Search Images Maps Play YouTube News Gmail Drive More »
Sign in
Screen reader users: click this link for accessible mode. Accessible mode has the same essential features but works better with your reader.

Patents

  1. Advanced Patent Search
Publication numberUS4450325 A
Publication typeGrant
Application numberUS 06/480,777
Publication dateMay 22, 1984
Filing dateApr 6, 1983
Priority dateOct 8, 1981
Fee statusLapsed
Publication number06480777, 480777, US 4450325 A, US 4450325A, US-A-4450325, US4450325 A, US4450325A
InventorsTom R. Luque
Original AssigneeLuque Tom R
Export CitationBiBTeX, EndNote, RefMan
External Links: USPTO, USPTO Assignment, Espacenet
Electro-mechanical hand controller
US 4450325 A
Abstract
An inclination sensitive hand controller comprises a generally cylindrical handle having liquid contact switches mounted at different angles of orientation within the handle. The switches are actuated dependent upon the tilting of the handle from a preselected position. A squeeze responsive control switch is mounted in a non-exposed position within the handle. This switch is activated or deactivated upon squeezing of the handle to control connection and disconnection of electrical power to the tilt switches. An exposed finger- depressible switch is mounted at one end of the handle which independently controls other circuits than the circuits controlled by the tilt switches and the squeeze responsive control switch.
Images(1)
Previous page
Next page
Claims(10)
What is claimed is:
1. An inclination sensitive control handle, comprising:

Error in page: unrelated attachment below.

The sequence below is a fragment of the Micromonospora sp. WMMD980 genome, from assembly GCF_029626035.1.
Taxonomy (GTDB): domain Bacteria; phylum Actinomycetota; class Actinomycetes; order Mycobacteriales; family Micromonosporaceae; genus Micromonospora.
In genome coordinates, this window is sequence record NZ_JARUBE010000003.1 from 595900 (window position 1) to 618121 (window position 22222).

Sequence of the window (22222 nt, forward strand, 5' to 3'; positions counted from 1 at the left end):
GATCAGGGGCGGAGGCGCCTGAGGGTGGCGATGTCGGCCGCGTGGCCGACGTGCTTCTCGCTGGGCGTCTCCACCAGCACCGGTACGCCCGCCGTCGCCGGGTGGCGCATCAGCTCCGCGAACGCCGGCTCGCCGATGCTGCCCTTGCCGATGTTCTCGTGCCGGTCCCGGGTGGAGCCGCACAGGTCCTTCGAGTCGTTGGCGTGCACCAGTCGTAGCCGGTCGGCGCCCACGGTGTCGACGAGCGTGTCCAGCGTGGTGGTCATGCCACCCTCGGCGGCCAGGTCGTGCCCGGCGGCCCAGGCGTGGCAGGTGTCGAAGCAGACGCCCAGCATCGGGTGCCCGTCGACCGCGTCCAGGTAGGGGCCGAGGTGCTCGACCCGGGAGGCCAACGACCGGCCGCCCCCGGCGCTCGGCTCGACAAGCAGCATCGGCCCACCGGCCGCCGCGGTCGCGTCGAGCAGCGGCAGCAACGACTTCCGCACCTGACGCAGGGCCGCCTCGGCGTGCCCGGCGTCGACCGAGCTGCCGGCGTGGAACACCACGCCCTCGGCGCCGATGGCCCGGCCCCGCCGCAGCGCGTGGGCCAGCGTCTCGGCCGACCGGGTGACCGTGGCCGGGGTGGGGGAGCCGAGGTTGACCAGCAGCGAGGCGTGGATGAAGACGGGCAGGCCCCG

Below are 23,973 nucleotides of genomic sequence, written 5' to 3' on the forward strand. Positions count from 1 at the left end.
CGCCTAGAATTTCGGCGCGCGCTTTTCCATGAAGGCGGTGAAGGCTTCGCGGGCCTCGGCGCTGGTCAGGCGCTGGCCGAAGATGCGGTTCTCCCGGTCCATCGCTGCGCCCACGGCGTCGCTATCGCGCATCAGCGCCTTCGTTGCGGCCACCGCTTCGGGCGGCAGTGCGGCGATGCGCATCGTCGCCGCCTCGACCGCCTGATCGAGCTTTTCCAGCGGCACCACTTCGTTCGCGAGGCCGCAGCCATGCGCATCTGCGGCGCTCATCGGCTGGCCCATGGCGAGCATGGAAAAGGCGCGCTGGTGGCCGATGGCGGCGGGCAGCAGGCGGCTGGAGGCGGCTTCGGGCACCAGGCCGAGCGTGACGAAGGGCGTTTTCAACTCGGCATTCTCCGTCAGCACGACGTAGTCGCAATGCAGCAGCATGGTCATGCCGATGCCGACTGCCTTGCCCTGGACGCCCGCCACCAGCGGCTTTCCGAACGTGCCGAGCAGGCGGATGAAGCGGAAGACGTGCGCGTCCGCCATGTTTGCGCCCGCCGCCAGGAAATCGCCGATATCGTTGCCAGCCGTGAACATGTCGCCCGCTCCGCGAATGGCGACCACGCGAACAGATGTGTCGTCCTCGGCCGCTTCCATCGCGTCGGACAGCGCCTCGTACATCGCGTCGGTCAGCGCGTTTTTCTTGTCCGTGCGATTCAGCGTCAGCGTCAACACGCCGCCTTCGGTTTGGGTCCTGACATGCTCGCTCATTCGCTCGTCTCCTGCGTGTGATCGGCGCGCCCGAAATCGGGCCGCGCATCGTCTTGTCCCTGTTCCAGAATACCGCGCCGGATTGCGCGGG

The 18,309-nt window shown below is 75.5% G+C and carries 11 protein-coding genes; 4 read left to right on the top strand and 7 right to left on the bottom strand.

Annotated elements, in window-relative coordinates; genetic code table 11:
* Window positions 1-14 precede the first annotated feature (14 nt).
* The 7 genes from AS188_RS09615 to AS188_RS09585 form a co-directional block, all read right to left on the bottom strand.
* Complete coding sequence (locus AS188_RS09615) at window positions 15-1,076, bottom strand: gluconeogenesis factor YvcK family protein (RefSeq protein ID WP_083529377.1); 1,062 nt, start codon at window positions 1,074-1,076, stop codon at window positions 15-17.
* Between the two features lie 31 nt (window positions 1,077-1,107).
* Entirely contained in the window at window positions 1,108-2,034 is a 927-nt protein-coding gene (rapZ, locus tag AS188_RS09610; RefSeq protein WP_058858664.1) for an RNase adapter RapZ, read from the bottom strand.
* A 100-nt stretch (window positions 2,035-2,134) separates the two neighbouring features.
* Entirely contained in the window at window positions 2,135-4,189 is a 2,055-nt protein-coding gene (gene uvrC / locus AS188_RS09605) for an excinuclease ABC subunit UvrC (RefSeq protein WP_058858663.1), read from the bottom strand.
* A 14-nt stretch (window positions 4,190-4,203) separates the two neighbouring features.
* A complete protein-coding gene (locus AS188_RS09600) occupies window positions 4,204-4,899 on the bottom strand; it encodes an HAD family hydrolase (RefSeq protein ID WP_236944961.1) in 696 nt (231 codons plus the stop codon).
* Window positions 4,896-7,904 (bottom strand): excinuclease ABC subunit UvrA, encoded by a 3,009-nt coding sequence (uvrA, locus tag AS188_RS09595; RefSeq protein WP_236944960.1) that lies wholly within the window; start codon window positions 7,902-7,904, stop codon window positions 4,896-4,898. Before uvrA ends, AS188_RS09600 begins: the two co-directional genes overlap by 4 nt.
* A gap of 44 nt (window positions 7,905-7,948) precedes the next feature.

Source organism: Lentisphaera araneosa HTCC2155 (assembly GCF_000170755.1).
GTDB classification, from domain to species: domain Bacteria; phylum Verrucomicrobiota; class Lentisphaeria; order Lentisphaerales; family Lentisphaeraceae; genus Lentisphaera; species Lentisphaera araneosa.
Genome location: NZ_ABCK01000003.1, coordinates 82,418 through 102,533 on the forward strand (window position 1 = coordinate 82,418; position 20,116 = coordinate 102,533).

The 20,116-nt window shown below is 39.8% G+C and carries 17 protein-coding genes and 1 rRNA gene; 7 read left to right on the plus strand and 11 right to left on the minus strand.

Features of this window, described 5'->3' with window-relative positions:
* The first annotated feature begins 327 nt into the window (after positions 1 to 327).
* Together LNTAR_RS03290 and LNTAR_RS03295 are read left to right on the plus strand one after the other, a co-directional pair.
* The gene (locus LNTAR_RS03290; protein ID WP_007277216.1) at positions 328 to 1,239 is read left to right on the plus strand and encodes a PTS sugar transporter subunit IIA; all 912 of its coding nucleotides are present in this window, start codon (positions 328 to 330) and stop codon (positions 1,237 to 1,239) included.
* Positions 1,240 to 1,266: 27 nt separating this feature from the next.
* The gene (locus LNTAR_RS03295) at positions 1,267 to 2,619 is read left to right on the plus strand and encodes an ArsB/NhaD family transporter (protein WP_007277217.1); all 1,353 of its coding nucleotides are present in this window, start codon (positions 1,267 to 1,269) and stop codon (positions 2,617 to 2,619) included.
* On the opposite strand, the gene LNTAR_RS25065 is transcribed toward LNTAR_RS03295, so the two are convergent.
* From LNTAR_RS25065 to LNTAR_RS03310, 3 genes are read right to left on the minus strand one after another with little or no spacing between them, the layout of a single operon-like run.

a generally cylindrical handle controllable by an operator by tilting of said handle from a preselected position, said handle being at least slightly compressible radially inwardly in response to manual squeezing thereof;
a plurality of tilt switches mounted within said handle, each of said tilt switches being oriented for actuation or deactuation upon tilting of said handle away from said preselected position; and
a squeeze responsive control switch in a nonexposed position within said handle for controllably connecting and disconnecting supply of electrical power to said tilt switches in response to squeezing of said handle.
2. The inclination sensitive control handle of claim 1 further including a finger-depressible switch mounted generally at one end of said handle.
3. An inclination sensitive control handle, comprising:
a generally cylindrical handle controllable by an operator by tilting of said handle from a vertical position, said handle being at least slightly compressible radially inwardly in response to manual squeezing thereof;
a first tilt switch mounted within said handle for activation upon tilting of said handle generally toward one of four horizontal, orthogonal directions;
a second tilt switch mounted within said handle for activation upon tilting of said handle generally toward the second of said directions;
a third tilt switch mounted within said handle for activation upon tilting of said handle generally toward the third of said directions;
a fourth tilt switch mounted within said handle for activation upon tilting of said handle generally toward the fourth of said directions; and
a squeeze responsive control switch in a nonexposed position within said handle and responsive to squeezing of said handle for controlling connection and disconnection of electrical power to said tilt switches.
4. The inclination sensitive control handle of claim 3 wherein said tilt switches are securely mounted within said handle at respective preselected angles relative to a vertical axis.
5. The inclination sensitive control handle of claim 4 wherein said first and third tilt switches are disposed generally at a right angle relative to said second and fourth tilt switches.
6. The inclination sensitive control handle of claim 3 wherein said squeeze responsive control switch is responsive to squeezing of said handle to connect electrical power to said tilt switches.
7. The inclination sensitive control handle of claim 3 wherein said squeeze responsive control switch is responsive to squeezing of said handle to disconnect electrical power to said tilt switches.
8. The inclination sensitive control handle of claim 3 further including a finger-depressible switch mounted generally at one end of said handle.